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  • Upstart CEO: Can Immigration Reform Help Fix America’s Fiscal Crisis?

    Immigration reform starts with considering the domestic population first.

    Upstart: Gamechangers

    I keep hearing about how states and cities are distressed and financially overwhelmed, which seems to be the case, yet there is a “third rail” conversation that is purely political – somewhat ideological, but maybe a big component to America’s current financial and labor solution, but unfortunately has not surfaced as a point of emphasis: not by Democrats, not by Republicans, not by Independents, not by progressive groups or conservative groups – not by anyone.

    I’m talking about Immigration Reform.

    Now before you start; I am not anti-immigration, merely pro-solution – definitely pro American dream. I only considered immigration, as a result of the states and cities deficit conversation, because it seems that cutting essential benefits for the middle class, even for the poor are in play like never before, yet not one governor, senator or even one labor leader, has talked about reforming immigration in any of their policy positions, in terms of the states and cities financial crisis – why?

    And I am not only talking “illegal immigration,” and not just Hispanic entries: I’m interested in the effect of all immigration, and how states and cities are welcoming would-be Americans, yet current immigration policies, both legal and illegal, create an immediate and impactful stress on state and city infrastructures, where municipalities have to pay the costs for these new arrivals, while taxes go up, services go down and jobs become less.

    I’m interested in knowing the “real” immigration numbers – in terms of what comes in from their labor and contributions, and what is absorbed by cities, states and the federal government, as result of their trying to live through improved circumstances in America.

    The other reason I became interested in this topic, I was pointed to a book, The Case Against Immigration, The Moral, Economic, Social and Environmental Reasons for Reducing U.S. Immigration Levels Back to Traditional Levels, by Roy Beck. Beck stated that cities with immigration:

    a. Have 40 percent more people living in poverty.
    b. Have 60 percent more high school dropouts.
    c. Have twice as many violent crimes.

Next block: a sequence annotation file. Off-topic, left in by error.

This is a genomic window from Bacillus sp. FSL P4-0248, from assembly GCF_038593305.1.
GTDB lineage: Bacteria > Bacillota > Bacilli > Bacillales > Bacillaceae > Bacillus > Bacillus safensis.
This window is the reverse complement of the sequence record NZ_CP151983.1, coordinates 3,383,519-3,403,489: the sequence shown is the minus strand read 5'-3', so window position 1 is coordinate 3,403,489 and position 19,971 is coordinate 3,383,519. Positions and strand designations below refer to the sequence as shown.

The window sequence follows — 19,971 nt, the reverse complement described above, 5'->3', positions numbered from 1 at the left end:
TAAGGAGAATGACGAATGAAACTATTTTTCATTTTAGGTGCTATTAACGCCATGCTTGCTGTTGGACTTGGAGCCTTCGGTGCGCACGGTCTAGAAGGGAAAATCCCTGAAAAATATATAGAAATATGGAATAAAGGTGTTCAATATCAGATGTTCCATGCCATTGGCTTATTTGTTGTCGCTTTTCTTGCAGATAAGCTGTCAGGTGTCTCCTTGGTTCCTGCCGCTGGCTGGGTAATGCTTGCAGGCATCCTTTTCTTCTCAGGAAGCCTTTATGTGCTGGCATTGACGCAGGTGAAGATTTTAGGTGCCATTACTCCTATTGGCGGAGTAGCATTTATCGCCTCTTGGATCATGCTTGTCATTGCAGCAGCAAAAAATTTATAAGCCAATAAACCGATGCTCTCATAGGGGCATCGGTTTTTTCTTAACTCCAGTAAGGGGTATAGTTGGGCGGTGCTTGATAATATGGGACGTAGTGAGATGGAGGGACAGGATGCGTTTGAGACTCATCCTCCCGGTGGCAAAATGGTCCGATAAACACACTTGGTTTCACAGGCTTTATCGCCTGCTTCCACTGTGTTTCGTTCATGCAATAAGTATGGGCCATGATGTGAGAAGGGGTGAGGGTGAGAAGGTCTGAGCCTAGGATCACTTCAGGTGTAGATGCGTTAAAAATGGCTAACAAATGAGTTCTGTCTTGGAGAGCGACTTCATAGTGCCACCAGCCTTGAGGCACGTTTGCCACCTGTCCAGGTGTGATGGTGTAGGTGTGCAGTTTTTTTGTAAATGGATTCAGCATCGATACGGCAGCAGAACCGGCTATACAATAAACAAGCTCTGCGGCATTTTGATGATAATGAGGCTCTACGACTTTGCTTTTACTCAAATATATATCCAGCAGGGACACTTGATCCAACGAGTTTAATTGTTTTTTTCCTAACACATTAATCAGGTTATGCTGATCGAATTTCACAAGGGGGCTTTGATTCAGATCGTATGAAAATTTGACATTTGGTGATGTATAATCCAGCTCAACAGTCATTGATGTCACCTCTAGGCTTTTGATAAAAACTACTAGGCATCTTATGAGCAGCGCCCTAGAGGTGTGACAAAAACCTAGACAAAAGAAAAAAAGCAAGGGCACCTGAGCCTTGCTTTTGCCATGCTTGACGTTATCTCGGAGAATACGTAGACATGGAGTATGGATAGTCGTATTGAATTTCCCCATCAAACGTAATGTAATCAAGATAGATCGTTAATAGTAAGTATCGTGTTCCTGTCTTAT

d. Have twice the level of unemployment.
    e. Have twice the level of welfare dependency.
    f. Have more than seven times as much crowded housing as defined by the Census Bureau.

    I thought about the money and manpower dedicated to each from A-F. In New York City, where I live, you end up adding large numbers to the poor, many who are there already: add more students to the schools – many who need additional services, while increasing class size, but still fail to graduate. It seems as if money is going out, but how is it being reconstituted and from where? Crime, especially in a big city, is troubling, evolving and continually metastasizing, but the immigration costs become exponential – not only the victimization of individuals, but the police, court and detention costs skyrocket as well.

    There is also tremendous pressure on social service programs and subsidized housing, so my point: what is the cost of these outlays from cities, states and the federal government, as opposed to the costs being associated with sustaining a healthy-middle class, who will end up paying for any immigration reform out of their wallets. And how do states, cities and the federal government proceed fairly, but at the same time limit the swelling of immigration, until they have an excellent and actionable immigration reform plan?

    I respectfully disagree with many immigration advocates, who say that America needs immigrants for their “brainpower:” for their sense of entrepreneurism, as if American intelligentsia and innovation is inferior to anyone’s. As someone invested within enterprise, I take issue, and am offended by such an offering. Why would we recruit someone to do what we should be doing for ourselves in the first place – what’s the benefit? Isn’t such a proposition kind of how America fell into the ditch: by outsourcing engineering, technology and medical industries – by outsourcing our vision for the future?

    Now with many foreign countries improving their living conditions and connecting their economies to global industry, more foreigners are matriculating in the United States, but returning to their indigenous homelands – they should be proud of their history and culture to want to improve it – to want to be part of, as Thomas Friedman says in Hot, Flat and Crowded, a “flat world.” Why aren’t American institutions: government, corporate and academic, creating a “Manhattan Project” for science, technology, engineering and math (STEM), which would collaborate with a “Million Entrepreneur Mission,” to create one-million more entrepreneurs, while doing so by investing within infrastructure, reducing barriers to business ownership, developing forward-thinking job creation, strengthening national security and building a more robust tax base, which could lower taxes for the middle class if spread around – all matters in the immediate and long-term interests of the American people.

    I am always in favor of pluralism – always for diversity in thought, culture and possibility, and I do believe America should have generous and path-to-citizenship type immigration reform. I say this as an African American, even though immigration, at least this unchecked immigration, uniquely hurts African Americans and all other populations with a high level of poor, semi-skilled/non-skilled workers. As Beck stated, “Poor black Americans – as well as the lower proportions of white, Hispanic, Asian and indigenous Americans in poverty – need entry-level jobs. And they need a tight labor market that drives the wages of those low skill jobs high enough to support a family above the poverty line. A federal policy that allows any unskilled immigrants is by its very nature a compromise that sacrifices the needs of impoverished Americans, especially the black underclass. Such immigration also compromises any efforts to move people off welfare rolls.”